In addition, the monuments of Transcaucasia are very interesting in themselves. The flourishing period coincides with the formation of the centric cross-domed type of the temple (which, we note in parentheses, after the VIII century, became firmly established in Byzantium and, among other things, became the basis for Russian churches, as well as for the search for architects of the Italian Renaissance).In the Transcaucasian VII century, this typology develops rapidly and in a variety of ways: many forms appear here, from the usual cube with apses to various octa and tetraconchs, including temples with a petal plan inscribed in a large rotunda. Here you can also find many interesting constructive solutions that arise at the junction of the Eastern Roman and Iranian cultures; it is a vibrant and dynamic architecture of becoming, passionate about seeking, not reproducing.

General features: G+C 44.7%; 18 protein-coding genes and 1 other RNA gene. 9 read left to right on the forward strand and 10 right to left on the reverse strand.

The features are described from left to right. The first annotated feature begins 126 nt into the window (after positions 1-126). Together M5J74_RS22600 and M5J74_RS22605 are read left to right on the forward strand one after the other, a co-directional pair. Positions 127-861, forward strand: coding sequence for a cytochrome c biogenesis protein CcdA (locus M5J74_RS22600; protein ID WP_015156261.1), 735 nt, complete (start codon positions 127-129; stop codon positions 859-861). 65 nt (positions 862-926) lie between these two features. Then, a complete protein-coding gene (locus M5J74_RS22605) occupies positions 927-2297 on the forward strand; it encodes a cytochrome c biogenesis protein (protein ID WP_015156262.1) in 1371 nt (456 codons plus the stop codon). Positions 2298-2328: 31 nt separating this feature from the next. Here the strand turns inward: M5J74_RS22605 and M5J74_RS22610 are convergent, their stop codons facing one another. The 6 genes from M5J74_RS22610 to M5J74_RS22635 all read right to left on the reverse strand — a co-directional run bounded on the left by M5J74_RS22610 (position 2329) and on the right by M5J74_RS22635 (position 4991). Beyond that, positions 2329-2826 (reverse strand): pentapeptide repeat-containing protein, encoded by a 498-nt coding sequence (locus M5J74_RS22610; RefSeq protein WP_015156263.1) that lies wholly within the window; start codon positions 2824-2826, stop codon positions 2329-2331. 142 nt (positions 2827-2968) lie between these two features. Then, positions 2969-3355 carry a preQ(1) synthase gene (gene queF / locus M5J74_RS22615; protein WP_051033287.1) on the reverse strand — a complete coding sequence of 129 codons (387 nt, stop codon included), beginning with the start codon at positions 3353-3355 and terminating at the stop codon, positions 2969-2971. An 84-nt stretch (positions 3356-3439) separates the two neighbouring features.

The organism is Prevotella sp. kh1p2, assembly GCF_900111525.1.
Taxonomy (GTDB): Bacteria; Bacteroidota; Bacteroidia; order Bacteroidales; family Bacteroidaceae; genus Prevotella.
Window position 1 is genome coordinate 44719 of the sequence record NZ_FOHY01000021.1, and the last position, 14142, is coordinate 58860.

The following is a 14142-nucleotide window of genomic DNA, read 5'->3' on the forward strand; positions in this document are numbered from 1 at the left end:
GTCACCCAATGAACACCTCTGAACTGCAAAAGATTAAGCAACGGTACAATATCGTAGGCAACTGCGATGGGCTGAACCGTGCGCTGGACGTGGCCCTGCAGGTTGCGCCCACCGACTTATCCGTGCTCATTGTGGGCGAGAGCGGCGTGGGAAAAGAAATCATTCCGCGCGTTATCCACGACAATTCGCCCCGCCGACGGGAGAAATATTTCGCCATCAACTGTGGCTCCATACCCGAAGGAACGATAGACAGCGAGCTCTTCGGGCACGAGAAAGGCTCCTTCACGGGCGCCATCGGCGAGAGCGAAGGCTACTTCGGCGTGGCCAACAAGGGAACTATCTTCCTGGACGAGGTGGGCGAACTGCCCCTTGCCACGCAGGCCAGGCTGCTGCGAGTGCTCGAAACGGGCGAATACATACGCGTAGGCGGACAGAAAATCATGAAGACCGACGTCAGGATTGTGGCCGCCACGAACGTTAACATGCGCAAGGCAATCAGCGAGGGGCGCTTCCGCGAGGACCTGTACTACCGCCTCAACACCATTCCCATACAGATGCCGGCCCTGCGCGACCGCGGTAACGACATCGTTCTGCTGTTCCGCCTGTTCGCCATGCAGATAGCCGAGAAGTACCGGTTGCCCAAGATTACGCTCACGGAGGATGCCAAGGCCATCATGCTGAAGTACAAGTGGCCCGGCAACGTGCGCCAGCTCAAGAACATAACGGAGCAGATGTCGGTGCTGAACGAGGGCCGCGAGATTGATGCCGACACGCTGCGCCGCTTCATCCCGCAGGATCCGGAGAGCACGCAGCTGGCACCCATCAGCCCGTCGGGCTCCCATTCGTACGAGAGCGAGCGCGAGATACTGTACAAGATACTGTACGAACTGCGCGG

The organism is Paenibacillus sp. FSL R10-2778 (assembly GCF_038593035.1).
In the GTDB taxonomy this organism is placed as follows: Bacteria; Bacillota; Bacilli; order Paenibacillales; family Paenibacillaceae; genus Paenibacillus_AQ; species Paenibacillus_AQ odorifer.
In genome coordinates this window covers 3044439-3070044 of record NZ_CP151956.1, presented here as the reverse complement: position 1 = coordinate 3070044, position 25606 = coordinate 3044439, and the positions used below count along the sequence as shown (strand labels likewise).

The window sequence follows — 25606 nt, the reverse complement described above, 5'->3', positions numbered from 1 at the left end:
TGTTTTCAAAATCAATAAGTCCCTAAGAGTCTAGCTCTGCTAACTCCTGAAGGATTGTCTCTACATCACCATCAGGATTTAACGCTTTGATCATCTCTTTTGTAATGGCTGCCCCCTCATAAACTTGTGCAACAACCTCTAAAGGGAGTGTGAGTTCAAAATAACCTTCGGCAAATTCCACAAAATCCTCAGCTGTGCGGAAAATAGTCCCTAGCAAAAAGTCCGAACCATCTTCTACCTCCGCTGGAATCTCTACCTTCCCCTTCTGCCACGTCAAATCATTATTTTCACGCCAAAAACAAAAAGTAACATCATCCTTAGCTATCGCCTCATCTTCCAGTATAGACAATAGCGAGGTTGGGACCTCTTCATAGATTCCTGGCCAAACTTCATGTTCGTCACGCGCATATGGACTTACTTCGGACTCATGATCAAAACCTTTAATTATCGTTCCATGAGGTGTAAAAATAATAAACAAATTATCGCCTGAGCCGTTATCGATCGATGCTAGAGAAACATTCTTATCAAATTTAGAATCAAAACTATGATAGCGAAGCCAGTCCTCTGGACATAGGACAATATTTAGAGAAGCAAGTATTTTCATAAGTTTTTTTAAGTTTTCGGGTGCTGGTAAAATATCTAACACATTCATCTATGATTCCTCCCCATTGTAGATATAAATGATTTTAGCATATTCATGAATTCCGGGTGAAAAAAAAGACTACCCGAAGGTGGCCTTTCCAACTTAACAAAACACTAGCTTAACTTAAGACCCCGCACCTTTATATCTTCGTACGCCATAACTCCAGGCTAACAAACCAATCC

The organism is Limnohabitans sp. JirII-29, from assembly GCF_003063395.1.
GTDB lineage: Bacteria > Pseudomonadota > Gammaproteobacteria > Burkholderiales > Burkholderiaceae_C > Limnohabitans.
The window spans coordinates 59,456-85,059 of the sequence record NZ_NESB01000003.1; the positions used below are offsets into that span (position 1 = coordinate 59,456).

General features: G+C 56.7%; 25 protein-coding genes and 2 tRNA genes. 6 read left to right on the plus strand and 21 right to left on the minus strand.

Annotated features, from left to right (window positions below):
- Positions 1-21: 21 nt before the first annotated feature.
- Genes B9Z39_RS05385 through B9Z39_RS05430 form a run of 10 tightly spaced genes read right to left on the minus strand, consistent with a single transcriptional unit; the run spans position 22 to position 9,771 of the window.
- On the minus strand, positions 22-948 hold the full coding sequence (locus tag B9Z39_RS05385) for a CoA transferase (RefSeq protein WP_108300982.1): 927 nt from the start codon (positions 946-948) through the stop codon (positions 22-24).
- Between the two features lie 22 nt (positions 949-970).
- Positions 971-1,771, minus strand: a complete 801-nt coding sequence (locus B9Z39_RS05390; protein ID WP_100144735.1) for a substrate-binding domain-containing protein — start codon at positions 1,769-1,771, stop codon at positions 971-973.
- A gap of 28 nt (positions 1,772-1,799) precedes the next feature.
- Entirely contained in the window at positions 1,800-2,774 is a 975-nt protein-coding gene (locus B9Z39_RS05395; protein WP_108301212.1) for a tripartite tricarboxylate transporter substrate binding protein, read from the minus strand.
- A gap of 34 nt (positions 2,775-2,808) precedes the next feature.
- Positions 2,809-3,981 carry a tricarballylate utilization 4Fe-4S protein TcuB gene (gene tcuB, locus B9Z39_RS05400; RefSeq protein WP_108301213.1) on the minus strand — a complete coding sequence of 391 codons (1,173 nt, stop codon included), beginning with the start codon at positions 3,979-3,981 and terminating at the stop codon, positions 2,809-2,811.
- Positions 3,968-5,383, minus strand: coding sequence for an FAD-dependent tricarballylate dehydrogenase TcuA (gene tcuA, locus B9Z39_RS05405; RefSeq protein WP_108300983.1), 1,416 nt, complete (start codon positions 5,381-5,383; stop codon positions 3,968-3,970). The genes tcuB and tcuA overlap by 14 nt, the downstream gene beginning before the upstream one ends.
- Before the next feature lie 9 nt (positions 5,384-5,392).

Armen Ghazaryan examines the architecture of Transcaucasia very broadly: the book contains both the Pantheon and Hagia Sophia, - he places, overcoming the above-mentioned problems of autochthonous theories, in the context of the East and the Mediterranean, as well as in the context of modern Russian, Armenian and Western historiography, in the historical, ecclesiastical and cultural contexts. He builds a periodization under the rule of Catholicos, heads of the Armenian Church and the main customers, paints portraits of their personality through buildings, as Erwin Panovsky painted a portrait of Abbot Suggeria through the history of San Denis. With all this, it is striking that none of the additions prevails, the focus remains on architecture, carefully examined from various angles and from a very sober, clear point of view. Some kind of healthy, not too brightly illuminated by oblique rays of any one, too bright theory. Architecture is not subject to theory, it is manifested, and this is especially interesting. She, which may be surprising, and yet the fact reciprocates, allows herself to be shown. The author writes clearly about constructions and typology, about imagery - vividly, and never drawn out, despite the large volume of text. This approach was typical for the books of the teacher of Armen Kazaryan Alexei Komech, who studied the architecture of Kievan Rus, and somehow it is very pleasant to understand that the Komech school is alive and developing.